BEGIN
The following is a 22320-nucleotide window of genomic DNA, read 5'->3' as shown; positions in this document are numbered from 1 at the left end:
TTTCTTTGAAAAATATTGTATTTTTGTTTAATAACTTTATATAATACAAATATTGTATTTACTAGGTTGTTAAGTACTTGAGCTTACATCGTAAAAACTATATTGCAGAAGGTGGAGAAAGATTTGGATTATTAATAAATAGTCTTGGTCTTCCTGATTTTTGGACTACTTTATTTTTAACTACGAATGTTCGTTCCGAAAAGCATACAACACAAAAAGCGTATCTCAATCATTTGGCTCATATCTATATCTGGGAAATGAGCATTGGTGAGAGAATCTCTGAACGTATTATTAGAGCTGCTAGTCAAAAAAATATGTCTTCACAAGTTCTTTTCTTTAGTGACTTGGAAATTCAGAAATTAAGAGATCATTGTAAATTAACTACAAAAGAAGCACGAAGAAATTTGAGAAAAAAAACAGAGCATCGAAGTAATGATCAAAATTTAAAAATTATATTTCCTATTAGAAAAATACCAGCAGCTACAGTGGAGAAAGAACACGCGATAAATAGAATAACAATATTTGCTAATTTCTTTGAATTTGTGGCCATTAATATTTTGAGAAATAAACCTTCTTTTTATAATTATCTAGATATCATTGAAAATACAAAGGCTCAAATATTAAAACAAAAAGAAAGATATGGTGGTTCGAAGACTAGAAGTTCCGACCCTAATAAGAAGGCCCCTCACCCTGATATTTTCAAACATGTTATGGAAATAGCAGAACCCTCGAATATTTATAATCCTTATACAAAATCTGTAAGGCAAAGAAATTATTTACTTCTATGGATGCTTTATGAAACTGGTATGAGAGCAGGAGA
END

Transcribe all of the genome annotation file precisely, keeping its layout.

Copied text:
The following is a 22320-nucleotide window of genomic DNA, read 5'->3' as shown; positions in this document are numbered from 1 at the left end:
TTTCTTTGAAAAATATTGTATTTTTGTTTAATAACTTTATATAATACAAATATTGTATTTACTAGGTTGTTAAGTACTTGAGCTTACATCGTAAAAACTATATTGCAGAAGGTGGAGAAAGATTTGGATTATTAATAAATAGTCTTGGTCTTCCTGATTTTTGGACTACTTTATTTTTAACTACGAATGTTCGTTCCGAAAAGCATACAACACAAAAAGCGTATCTCAATCATTTGGCTCATATCTATATCTGGGAAATGAGCATTGGTGAGAGAATCTCTGAACGTATTATTAGAGCTGCTAGTCAAAAAAATATGTCTTCACAAGTTCTTTTCTTTAGTGACTTGGAAATTCAGAAATTAAGAGATCATTGTAAATTAACTACAAAAGAAGCACGAAGAAATTTGAGAAAAAAAACAGAGCATCGAAGTAATGATCAAAATTTAAAAATTATATTTCCTATTAGAAAAATACCAGCAGCTACAGTGGAGAAAGAACACGCGATAAATAGAATAACAATATTTGCTAATTTCTTTGAATTTGTGGCCATTAATATTTTGAGAAATAAACCTTCTTTTTATAATTATCTAGATATCATTGAAAATACAAAGGCTCAAATATTAAAACAAAAAGAAAGATATGGTGGTTCGAAGACTAGAAGTTCCGACCCTAATAAGAAGGCCCCTCACCCTGATATTTTCAAACATGTTATGGAAATAGCAGAACCCTCGAATATTTATAATCCTTATACAAAATCTGTAAGGCAAAGAAATTATTTACTTCTATGGATGCTTTATGAAACTGGTATGAGAGCAGGAGA